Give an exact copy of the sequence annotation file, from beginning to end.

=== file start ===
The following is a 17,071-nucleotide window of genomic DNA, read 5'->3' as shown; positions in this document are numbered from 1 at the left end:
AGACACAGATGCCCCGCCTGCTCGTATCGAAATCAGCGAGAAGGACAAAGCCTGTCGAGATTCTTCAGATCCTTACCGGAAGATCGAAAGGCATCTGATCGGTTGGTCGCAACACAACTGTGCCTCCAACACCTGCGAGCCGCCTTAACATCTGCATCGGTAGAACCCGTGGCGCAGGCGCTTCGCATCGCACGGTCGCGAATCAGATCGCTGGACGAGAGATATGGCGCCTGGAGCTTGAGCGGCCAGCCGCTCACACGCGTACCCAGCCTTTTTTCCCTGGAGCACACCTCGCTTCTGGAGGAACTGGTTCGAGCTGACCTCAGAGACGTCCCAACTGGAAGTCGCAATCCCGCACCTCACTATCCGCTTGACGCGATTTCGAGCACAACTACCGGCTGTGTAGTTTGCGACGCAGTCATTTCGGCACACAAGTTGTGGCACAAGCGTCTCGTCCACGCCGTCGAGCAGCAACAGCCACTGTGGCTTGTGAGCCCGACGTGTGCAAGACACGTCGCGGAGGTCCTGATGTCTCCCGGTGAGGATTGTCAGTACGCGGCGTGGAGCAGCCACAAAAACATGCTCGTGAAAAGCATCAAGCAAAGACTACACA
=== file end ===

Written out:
The following is a 17,071-nucleotide window of genomic DNA, read 5'->3' as shown; positions in this document are numbered from 1 at the left end:
AGACACAGATGCCCCGCCTGCTCGTATCGAAATCAGCGAGAAGGACAAAGCCTGTCGAGATTCTTCAGATCCTTACCGGAAGATCGAAAGGCATCTGATCGGTTGGTCGCAACACAACTGTGCCTCCAACACCTGCGAGCCGCCTTAACATCTGCATCGGTAGAACCCGTGGCGCAGGCGCTTCGCATCGCACGGTCGCGAATCAGATCGCTGGACGAGAGATATGGCGCCTGGAGCTTGAGCGGCCAGCCGCTCACACGCGTACCCAGCCTTTTTTCCCTGGAGCACACCTCGCTTCTGGAGGAACTGGTTCGAGCTGACCTCAGAGACGTCCCAACTGGAAGTCGCAATCCCGCACCTCACTATCCGCTTGACGCGATTTCGAGCACAACTACCGGCTGTGTAGTTTGCGACGCAGTCATTTCGGCACACAAGTTGTGGCACAAGCGTCTCGTCCACGCCGTCGAGCAGCAACAGCCACTGTGGCTTGTGAGCCCGACGTGTGCAAGACACGTCGCGGAGGTCCTGATGTCTCCCGGTGAGGATTGTCAGTACGCGGCGTGGAGCAGCCACAAAAACATGCTCGTGAAAAGCATCAAGCAAAGACTACACA